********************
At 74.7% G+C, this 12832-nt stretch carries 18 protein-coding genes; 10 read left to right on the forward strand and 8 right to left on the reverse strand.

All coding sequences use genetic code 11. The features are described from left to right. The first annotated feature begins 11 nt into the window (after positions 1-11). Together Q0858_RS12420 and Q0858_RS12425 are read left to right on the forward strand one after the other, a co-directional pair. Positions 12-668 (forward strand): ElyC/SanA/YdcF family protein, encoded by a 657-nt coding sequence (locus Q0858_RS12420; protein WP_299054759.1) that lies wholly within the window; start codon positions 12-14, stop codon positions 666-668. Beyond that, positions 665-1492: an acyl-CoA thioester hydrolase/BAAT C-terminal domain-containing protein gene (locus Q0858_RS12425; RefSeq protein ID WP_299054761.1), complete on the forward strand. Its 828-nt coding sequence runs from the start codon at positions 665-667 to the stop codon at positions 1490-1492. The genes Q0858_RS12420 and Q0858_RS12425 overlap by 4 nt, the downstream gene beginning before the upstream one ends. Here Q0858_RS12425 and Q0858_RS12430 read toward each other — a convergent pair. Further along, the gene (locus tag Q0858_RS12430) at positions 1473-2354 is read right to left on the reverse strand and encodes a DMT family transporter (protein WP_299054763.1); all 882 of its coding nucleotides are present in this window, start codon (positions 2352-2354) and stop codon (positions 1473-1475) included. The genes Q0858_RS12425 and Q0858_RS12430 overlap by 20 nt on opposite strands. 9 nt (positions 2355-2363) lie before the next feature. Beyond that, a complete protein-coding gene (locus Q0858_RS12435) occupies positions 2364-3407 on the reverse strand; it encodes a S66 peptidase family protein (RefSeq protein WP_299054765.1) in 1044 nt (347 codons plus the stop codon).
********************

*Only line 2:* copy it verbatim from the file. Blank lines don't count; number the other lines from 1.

All coding sequences use genetic code 11. The features are described from left to right. The first annotated feature begins 11 nt into the window (after positions 1-11). Together Q0858_RS12420 and Q0858_RS12425 are read left to right on the forward strand one after the other, a co-directional pair. Positions 12-668 (forward strand): ElyC/SanA/YdcF family protein, encoded by a 657-nt coding sequence (locus Q0858_RS12420; protein WP_299054759.1) that lies wholly within the window; start codon positions 12-14, stop codon positions 666-668. Beyond that, positions 665-1492: an acyl-CoA thioester hydrolase/BAAT C-terminal domain-containing protein gene (locus Q0858_RS12425; RefSeq protein ID WP_299054761.1), complete on the forward strand. Its 828-nt coding sequence runs from the start codon at positions 665-667 to the stop codon at positions 1490-1492. The genes Q0858_RS12420 and Q0858_RS12425 overlap by 4 nt, the downstream gene beginning before the upstream one ends. Here Q0858_RS12425 and Q0858_RS12430 read toward each other — a convergent pair. Further along, the gene (locus tag Q0858_RS12430) at positions 1473-2354 is read right to left on the reverse strand and encodes a DMT family transporter (protein WP_299054763.1); all 882 of its coding nucleotides are present in this window, start codon (positions 2352-2354) and stop codon (positions 1473-1475) included. The genes Q0858_RS12425 and Q0858_RS12430 overlap by 20 nt on opposite strands. 9 nt (positions 2355-2363) lie before the next feature. Beyond that, a complete protein-coding gene (locus Q0858_RS12435) occupies positions 2364-3407 on the reverse strand; it encodes a S66 peptidase family protein (RefSeq protein WP_299054765.1) in 1044 nt (347 codons plus the stop codon).